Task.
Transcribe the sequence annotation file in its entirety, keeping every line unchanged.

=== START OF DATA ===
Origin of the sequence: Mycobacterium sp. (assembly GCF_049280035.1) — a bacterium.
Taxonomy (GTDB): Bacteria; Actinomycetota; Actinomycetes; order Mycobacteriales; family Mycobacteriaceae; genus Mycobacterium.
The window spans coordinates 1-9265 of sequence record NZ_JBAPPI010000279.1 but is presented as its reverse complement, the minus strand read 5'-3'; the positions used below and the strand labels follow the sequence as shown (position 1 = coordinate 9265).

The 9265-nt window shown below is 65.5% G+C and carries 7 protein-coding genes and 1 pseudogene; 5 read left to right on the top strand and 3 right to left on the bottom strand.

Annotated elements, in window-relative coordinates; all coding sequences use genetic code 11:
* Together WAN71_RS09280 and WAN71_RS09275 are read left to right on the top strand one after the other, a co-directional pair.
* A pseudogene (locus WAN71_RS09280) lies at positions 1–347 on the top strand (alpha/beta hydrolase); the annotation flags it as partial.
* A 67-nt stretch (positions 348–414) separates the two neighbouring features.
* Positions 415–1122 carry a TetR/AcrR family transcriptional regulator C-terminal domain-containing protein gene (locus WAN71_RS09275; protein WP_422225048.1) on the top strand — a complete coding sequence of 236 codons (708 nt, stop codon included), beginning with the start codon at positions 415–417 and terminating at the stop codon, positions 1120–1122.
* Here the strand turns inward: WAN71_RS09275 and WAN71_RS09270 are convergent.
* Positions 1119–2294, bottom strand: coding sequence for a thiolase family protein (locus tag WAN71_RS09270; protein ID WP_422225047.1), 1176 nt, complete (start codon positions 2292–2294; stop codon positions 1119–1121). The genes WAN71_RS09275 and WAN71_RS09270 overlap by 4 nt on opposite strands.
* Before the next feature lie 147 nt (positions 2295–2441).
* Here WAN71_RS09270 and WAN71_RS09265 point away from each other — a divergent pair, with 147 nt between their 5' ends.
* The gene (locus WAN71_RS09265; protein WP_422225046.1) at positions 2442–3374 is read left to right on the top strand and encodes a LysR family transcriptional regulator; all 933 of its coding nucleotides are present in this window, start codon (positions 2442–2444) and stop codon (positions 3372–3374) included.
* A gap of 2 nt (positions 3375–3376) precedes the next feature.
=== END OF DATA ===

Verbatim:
Origin of the sequence: Mycobacterium sp. (assembly GCF_049280035.1) — a bacterium.
Taxonomy (GTDB): Bacteria; Actinomycetota; Actinomycetes; order Mycobacteriales; family Mycobacteriaceae; genus Mycobacterium.
The window spans coordinates 1-9265 of sequence record NZ_JBAPPI010000279.1 but is presented as its reverse complement, the minus strand read 5'-3'; the positions used below and the strand labels follow the sequence as shown (position 1 = coordinate 9265).

The 9265-nt window shown below is 65.5% G+C and carries 7 protein-coding genes and 1 pseudogene; 5 read left to right on the top strand and 3 right to left on the bottom strand.

Annotated elements, in window-relative coordinates; all coding sequences use genetic code 11:
* Together WAN71_RS09280 and WAN71_RS09275 are read left to right on the top strand one after the other, a co-directional pair.
* A pseudogene (locus WAN71_RS09280) lies at positions 1–347 on the top strand (alpha/beta hydrolase); the annotation flags it as partial.
* A 67-nt stretch (positions 348–414) separates the two neighbouring features.
* Positions 415–1122 carry a TetR/AcrR family transcriptional regulator C-terminal domain-containing protein gene (locus WAN71_RS09275; protein WP_422225048.1) on the top strand — a complete coding sequence of 236 codons (708 nt, stop codon included), beginning with the start codon at positions 415–417 and terminating at the stop codon, positions 1120–1122.
* Here the strand turns inward: WAN71_RS09275 and WAN71_RS09270 are convergent.
* Positions 1119–2294, bottom strand: coding sequence for a thiolase family protein (locus tag WAN71_RS09270; protein ID WP_422225047.1), 1176 nt, complete (start codon positions 2292–2294; stop codon positions 1119–1121). The genes WAN71_RS09275 and WAN71_RS09270 overlap by 4 nt on opposite strands.
* Before the next feature lie 147 nt (positions 2295–2441).
* Here WAN71_RS09270 and WAN71_RS09265 point away from each other — a divergent pair, with 147 nt between their 5' ends.
* The gene (locus WAN71_RS09265; protein WP_422225046.1) at positions 2442–3374 is read left to right on the top strand and encodes a LysR family transcriptional regulator; all 933 of its coding nucleotides are present in this window, start codon (positions 2442–2444) and stop codon (positions 3372–3374) included.
* A gap of 2 nt (positions 3375–3376) precedes the next feature.